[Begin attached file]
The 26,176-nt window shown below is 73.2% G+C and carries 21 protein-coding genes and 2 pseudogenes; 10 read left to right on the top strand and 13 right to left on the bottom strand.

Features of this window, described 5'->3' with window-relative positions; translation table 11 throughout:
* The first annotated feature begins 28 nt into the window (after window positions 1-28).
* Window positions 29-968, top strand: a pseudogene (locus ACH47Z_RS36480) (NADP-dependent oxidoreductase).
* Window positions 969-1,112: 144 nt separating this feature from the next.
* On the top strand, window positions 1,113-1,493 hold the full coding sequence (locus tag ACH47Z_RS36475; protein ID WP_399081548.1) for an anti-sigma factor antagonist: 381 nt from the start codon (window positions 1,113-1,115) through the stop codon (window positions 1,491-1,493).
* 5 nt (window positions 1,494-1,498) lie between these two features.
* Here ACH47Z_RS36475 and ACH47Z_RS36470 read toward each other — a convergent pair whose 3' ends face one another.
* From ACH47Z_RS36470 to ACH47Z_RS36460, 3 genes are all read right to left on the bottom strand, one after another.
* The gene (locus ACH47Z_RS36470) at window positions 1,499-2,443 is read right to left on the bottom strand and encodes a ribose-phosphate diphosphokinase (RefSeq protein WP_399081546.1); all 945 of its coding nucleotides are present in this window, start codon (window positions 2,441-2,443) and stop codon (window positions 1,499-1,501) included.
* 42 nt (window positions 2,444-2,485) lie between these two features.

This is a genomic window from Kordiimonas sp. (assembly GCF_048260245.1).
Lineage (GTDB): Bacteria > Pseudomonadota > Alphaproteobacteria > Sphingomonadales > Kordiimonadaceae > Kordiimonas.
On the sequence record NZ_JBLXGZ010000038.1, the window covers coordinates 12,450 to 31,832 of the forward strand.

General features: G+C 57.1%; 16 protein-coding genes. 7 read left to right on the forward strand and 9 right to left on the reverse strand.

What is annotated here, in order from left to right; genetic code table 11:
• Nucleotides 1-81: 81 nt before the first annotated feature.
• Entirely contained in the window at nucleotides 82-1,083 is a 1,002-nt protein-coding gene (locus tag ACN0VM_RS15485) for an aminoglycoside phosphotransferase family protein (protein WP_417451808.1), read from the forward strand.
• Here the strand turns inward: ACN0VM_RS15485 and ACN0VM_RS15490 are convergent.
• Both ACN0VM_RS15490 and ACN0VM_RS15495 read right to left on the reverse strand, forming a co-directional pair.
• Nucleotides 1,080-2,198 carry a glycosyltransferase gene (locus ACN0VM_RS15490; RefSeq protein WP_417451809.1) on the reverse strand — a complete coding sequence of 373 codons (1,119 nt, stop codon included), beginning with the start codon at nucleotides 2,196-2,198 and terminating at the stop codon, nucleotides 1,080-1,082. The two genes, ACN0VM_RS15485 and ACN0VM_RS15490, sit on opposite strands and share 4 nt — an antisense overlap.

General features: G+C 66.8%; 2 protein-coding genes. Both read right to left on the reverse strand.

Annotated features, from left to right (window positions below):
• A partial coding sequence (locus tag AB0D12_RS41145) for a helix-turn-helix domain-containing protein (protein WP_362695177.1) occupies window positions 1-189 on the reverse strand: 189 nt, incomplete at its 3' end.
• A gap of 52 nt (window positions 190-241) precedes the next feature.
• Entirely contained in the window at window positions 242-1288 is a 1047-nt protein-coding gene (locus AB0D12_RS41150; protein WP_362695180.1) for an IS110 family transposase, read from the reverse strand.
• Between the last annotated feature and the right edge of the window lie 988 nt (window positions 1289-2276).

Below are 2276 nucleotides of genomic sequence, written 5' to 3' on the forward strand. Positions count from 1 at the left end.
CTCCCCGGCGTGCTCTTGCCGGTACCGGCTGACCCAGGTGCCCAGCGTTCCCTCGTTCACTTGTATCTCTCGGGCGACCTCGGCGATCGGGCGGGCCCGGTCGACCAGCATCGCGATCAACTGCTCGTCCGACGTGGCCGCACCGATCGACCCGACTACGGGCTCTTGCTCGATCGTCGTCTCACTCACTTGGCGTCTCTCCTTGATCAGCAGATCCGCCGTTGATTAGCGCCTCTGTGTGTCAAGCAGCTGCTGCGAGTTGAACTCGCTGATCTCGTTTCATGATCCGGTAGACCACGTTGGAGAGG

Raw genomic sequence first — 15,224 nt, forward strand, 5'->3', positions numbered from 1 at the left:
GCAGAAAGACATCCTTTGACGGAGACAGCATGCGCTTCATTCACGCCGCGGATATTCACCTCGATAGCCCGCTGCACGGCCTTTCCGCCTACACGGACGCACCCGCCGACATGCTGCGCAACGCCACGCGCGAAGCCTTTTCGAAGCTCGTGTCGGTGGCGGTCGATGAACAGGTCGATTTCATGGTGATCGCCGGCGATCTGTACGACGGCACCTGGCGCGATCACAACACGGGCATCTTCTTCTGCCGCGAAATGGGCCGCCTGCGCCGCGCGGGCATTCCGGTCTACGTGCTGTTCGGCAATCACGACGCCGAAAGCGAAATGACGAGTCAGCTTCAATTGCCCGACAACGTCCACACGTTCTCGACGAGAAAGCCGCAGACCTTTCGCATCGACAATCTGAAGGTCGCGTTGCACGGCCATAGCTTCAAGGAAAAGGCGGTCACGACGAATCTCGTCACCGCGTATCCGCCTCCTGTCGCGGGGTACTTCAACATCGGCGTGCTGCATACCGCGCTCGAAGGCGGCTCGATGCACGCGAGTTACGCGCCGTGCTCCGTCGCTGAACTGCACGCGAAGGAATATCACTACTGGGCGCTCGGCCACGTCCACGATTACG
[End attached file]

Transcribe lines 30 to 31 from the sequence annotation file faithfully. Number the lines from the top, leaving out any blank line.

Raw genomic sequence first — 15,224 nt, forward strand, 5'->3', positions numbered from 1 at the left:
GCAGAAAGACATCCTTTGACGGAGACAGCATGCGCTTCATTCACGCCGCGGATATTCACCTCGATAGCCCGCTGCACGGCCTTTCCGCCTACACGGACGCACCCGCCGACATGCTGCGCAACGCCACGCGCGAAGCCTTTTCGAAGCTCGTGTCGGTGGCGGTCGATGAACAGGTCGATTTCATGGTGATCGCCGGCGATCTGTACGACGGCACCTGGCGCGATCACAACACGGGCATCTTCTTCTGCCGCGAAATGGGCCGCCTGCGCCGCGCGGGCATTCCGGTCTACGTGCTGTTCGGCAATCACGACGCCGAAAGCGAAATGACGAGTCAGCTTCAATTGCCCGACAACGTCCACACGTTCTCGACGAGAAAGCCGCAGACCTTTCGCATCGACAATCTGAAGGTCGCGTTGCACGGCCATAGCTTCAAGGAAAAGGCGGTCACGACGAATCTCGTCACCGCGTATCCGCCTCCTGTCGCGGGGTACTTCAACATCGGCGTGCTGCATACCGCGCTCGAAGGCGGCTCGATGCACGCGAGTTACGCGCCGTGCTCCGTCGCTGAACTGCACGCGAAGGAATATCACTACTGGGCGCTCGGCCACGTCCACGATTACG